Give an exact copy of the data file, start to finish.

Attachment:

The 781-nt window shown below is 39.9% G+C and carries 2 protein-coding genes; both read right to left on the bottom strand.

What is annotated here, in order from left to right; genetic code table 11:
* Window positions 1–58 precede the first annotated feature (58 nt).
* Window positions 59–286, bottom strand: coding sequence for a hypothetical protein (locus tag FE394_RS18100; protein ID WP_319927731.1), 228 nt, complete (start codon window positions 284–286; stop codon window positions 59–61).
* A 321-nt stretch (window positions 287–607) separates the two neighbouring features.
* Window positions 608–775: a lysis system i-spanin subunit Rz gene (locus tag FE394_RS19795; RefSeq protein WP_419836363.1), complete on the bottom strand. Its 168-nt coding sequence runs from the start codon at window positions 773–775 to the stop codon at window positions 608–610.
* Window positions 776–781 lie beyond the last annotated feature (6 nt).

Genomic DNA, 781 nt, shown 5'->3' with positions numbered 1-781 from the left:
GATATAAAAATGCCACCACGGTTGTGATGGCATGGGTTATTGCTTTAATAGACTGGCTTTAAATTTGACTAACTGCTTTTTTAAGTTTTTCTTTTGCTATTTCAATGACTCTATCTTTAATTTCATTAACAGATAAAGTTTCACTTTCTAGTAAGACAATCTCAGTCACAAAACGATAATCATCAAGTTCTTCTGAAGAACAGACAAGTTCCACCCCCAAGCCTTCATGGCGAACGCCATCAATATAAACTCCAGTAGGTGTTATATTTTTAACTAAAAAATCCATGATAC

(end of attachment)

The 781-nt window shown below is 39.9% G+C and carries 2 protein-coding genes; both read right to left on the bottom strand.

What is annotated here, in order from left to right; genetic code table 11:
* Window positions 1–58 precede the first annotated feature (58 nt).
* Window positions 59–286, bottom strand: coding sequence for a hypothetical protein (locus tag FE394_RS18100; protein ID WP_319927731.1), 228 nt, complete (start codon window positions 284–286; stop codon window positions 59–61).
* A 321-nt stretch (window positions 287–607) separates the two neighbouring features.
* Window positions 608–775: a lysis system i-spanin subunit Rz gene (locus tag FE394_RS19795; RefSeq protein WP_419836363.1), complete on the bottom strand. Its 168-nt coding sequence runs from the start codon at window positions 773–775 to the stop codon at window positions 608–610.
* Window positions 776–781 lie beyond the last annotated feature (6 nt).

Genomic DNA, 781 nt, shown 5'->3' with positions numbered 1-781 from the left:
GATATAAAAATGCCACCACGGTTGTGATGGCATGGGTTATTGCTTTAATAGACTGGCTTTAAATTTGACTAACTGCTTTTTTAAGTTTTTCTTTTGCTATTTCAATGACTCTATCTTTAATTTCATTAACAGATAAAGTTTCACTTTCTAGTAAGACAATCTCAGTCACAAAACGATAATCATCAAGTTCTTCTGAAGAACAGACAAGTTCCACCCCCAAGCCTTCATGGCGAACGCCATCAATATAAACTCCAGTAGGTGTTATATTTTTAACTAAAAAATCCATGATAC